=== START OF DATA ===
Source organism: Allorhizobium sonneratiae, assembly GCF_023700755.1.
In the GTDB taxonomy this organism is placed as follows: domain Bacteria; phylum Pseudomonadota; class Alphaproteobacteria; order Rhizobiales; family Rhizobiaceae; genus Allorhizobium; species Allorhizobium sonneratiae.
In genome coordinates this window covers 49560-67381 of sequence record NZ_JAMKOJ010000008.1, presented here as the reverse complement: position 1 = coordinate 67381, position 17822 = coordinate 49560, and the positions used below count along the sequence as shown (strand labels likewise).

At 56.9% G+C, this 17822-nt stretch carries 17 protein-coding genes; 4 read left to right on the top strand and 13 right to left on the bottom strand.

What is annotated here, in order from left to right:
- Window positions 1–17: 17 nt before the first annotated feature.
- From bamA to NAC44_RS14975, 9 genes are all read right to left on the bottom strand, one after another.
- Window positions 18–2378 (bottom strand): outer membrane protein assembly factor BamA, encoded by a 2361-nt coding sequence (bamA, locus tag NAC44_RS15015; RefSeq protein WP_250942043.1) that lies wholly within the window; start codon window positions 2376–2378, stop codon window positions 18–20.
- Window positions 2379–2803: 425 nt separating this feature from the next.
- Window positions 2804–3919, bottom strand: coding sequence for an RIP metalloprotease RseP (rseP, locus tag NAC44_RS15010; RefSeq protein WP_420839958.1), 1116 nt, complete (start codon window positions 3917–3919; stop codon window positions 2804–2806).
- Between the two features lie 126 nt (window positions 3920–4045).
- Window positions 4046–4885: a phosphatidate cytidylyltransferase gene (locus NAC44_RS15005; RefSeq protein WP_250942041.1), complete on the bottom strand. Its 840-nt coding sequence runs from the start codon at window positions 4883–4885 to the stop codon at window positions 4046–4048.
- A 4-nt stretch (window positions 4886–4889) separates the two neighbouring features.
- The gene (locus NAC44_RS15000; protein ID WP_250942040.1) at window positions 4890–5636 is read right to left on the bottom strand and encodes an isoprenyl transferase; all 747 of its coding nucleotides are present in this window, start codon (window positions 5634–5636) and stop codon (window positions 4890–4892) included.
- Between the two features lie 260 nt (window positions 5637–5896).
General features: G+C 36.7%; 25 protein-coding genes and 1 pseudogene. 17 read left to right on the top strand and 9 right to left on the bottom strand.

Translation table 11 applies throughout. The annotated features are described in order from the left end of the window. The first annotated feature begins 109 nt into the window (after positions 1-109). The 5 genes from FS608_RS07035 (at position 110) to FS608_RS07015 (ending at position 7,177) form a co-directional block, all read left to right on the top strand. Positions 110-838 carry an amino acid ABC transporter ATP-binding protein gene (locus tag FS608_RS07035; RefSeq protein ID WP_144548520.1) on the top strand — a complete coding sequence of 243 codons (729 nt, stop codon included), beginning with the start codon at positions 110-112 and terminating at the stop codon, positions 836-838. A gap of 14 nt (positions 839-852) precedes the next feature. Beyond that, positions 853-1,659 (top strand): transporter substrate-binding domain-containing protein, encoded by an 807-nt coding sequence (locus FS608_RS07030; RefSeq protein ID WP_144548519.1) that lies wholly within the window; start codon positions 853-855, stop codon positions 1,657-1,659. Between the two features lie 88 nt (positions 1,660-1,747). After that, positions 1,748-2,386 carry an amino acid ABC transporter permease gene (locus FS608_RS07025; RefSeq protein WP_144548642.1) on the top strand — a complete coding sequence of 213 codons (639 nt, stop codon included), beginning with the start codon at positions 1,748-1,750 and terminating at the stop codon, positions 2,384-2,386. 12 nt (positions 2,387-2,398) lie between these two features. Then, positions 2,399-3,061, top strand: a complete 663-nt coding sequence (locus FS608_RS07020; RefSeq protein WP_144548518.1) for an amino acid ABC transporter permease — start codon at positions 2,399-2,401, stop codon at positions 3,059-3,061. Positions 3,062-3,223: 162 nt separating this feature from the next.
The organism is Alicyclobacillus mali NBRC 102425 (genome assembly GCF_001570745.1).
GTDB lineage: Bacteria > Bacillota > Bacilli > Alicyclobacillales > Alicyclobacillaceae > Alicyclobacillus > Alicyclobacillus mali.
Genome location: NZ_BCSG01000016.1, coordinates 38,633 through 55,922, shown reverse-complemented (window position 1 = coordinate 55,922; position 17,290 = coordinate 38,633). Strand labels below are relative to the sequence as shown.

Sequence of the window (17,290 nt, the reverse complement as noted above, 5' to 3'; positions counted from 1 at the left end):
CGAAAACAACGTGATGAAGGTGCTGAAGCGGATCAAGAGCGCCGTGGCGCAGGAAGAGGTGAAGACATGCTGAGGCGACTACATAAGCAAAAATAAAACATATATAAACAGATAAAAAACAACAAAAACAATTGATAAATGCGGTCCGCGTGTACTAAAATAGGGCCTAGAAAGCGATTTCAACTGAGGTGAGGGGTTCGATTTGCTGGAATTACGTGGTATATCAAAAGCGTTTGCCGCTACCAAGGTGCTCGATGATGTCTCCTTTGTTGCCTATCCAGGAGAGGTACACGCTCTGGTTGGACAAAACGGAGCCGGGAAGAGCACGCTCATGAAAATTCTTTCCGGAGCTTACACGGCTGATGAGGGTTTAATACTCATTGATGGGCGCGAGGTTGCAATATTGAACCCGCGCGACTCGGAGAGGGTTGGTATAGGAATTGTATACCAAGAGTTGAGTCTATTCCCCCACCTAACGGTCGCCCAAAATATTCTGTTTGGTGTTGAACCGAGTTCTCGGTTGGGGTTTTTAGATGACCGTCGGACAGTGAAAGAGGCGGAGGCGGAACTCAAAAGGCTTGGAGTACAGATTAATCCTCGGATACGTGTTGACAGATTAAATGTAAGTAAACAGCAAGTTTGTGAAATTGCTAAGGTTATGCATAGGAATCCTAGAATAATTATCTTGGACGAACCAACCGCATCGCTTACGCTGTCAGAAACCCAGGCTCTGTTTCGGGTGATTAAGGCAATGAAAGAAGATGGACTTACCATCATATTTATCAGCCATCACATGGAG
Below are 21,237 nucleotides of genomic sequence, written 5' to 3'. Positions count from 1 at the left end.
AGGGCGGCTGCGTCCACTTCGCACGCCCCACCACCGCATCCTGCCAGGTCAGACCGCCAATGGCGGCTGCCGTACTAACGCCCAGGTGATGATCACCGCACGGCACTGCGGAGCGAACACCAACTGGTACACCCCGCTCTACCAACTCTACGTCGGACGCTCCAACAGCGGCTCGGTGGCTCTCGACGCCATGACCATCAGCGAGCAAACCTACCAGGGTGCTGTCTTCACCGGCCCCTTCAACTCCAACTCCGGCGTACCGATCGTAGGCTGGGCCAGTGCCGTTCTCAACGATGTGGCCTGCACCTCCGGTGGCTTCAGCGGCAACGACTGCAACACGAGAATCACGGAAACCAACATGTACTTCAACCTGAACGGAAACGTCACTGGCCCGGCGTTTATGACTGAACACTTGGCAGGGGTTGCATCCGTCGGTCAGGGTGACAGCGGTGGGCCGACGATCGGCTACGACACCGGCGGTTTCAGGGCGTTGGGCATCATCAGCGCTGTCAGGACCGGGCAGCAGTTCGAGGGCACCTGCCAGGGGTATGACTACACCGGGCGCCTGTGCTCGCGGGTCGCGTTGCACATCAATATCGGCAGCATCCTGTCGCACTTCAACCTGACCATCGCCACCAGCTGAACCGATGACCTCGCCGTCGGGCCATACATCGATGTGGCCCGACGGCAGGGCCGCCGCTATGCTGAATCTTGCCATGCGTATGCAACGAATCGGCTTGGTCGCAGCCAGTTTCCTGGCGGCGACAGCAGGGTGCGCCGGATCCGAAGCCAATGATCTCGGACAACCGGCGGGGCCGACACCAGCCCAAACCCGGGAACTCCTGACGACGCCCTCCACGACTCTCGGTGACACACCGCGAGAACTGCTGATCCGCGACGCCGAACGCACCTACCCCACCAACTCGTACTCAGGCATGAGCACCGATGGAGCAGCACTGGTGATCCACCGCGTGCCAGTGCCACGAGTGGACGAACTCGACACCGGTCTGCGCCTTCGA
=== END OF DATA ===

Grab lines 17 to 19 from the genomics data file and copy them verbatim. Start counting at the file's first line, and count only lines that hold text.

Translation table 11 applies throughout. The annotated features are described in order from the left end of the window. The first annotated feature begins 109 nt into the window (after positions 1-109). The 5 genes from FS608_RS07035 (at position 110) to FS608_RS07015 (ending at position 7,177) form a co-directional block, all read left to right on the top strand. Positions 110-838 carry an amino acid ABC transporter ATP-binding protein gene (locus tag FS608_RS07035; RefSeq protein ID WP_144548520.1) on the top strand — a complete coding sequence of 243 codons (729 nt, stop codon included), beginning with the start codon at positions 110-112 and terminating at the stop codon, positions 836-838. A gap of 14 nt (positions 839-852) precedes the next feature. Beyond that, positions 853-1,659 (top strand): transporter substrate-binding domain-containing protein, encoded by an 807-nt coding sequence (locus FS608_RS07030; RefSeq protein ID WP_144548519.1) that lies wholly within the window; start codon positions 853-855, stop codon positions 1,657-1,659. Between the two features lie 88 nt (positions 1,660-1,747). After that, positions 1,748-2,386 carry an amino acid ABC transporter permease gene (locus FS608_RS07025; RefSeq protein WP_144548642.1) on the top strand — a complete coding sequence of 213 codons (639 nt, stop codon included), beginning with the start codon at positions 1,748-1,750 and terminating at the stop codon, positions 2,384-2,386. 12 nt (positions 2,387-2,398) lie between these two features. Then, positions 2,399-3,061, top strand: a complete 663-nt coding sequence (locus FS608_RS07020; RefSeq protein WP_144548518.1) for an amino acid ABC transporter permease — start codon at positions 2,399-2,401, stop codon at positions 3,059-3,061. Positions 3,062-3,223: 162 nt separating this feature from the next.
The organism is Alicyclobacillus mali NBRC 102425 (genome assembly GCF_001570745.1).
GTDB lineage: Bacteria > Bacillota > Bacilli > Alicyclobacillales > Alicyclobacillaceae > Alicyclobacillus > Alicyclobacillus mali.